Niklas Karlsson, on the far left, is helping to push back EU Top Fuel motorcycle champion Rikard Gustafsson of Sweden during the Man Cup, Mann Hill Garage, World Finals race, held in November of 2017. His suicide is tragic and he will be missed by many.

 

I am well aware of the fact that no one really wants to read this and face the facts that suicide is a reality, even a welcome one, for some people. The average person simply does not go around saying, “Well I hope no one I know off’s themselves today.”   Cancelling one’s own check is just not the hot topic of the day for likely 98% of the population. Until it happens to someone close to you.

Sure, we can all stick our heads in the sand, ignore this and say “What a shame, I’m so sorry to learn of this” and end it there as many people will – but will that help prevent the next suicide? None of you know how close this very scenario was to being my final outcome just three years ago. The downward spiral of life can be too much for some people and you don’t really know what will come of this until it’s too late.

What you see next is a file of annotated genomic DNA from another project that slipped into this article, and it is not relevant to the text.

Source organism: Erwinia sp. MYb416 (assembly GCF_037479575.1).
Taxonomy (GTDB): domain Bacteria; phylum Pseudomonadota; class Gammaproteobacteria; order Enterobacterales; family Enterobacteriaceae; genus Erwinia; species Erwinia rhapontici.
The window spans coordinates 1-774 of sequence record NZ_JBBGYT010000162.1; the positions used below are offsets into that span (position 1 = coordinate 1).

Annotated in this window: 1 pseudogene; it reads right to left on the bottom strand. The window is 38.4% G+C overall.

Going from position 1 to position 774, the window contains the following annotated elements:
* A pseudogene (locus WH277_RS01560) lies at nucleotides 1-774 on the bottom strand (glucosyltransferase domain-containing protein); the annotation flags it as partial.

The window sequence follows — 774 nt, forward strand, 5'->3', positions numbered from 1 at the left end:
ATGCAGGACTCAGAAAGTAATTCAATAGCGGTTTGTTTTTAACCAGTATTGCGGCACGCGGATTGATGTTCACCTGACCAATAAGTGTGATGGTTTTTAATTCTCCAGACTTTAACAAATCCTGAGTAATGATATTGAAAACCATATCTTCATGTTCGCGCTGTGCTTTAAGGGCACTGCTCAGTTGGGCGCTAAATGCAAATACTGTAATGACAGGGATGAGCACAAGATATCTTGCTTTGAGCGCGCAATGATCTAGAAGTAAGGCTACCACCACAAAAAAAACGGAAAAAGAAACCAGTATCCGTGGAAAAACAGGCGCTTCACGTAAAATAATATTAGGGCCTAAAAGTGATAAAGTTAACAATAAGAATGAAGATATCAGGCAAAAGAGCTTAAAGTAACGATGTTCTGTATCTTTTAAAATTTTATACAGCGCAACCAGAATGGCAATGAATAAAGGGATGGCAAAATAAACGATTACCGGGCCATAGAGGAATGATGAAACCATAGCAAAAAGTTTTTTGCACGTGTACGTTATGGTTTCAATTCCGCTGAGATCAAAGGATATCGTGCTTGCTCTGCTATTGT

The loss of Nicklas is a huge loss, not only for his family and friends, but for motorcycle drag racing too. This man was a great team member and a friend to many. A fierce competitor who would work any hours, assist with any repair necessary, to get that motorcycle ready for the next round of racing. Now sadly there will be no more rounds of racing for this man and there is a large hole in the hearts of his comrades that may never fully heal.

People do not know just how perilously close they are to losing someone, more often than not, until it’s too late and the deed is done. Ignorance is not bliss when it comes to the topic of suicide, it’s a one-way ticket to seeing someone motionless: permanently.   The lack of knowledge about suicide is avoidable through education, be it self-taught, or otherwise.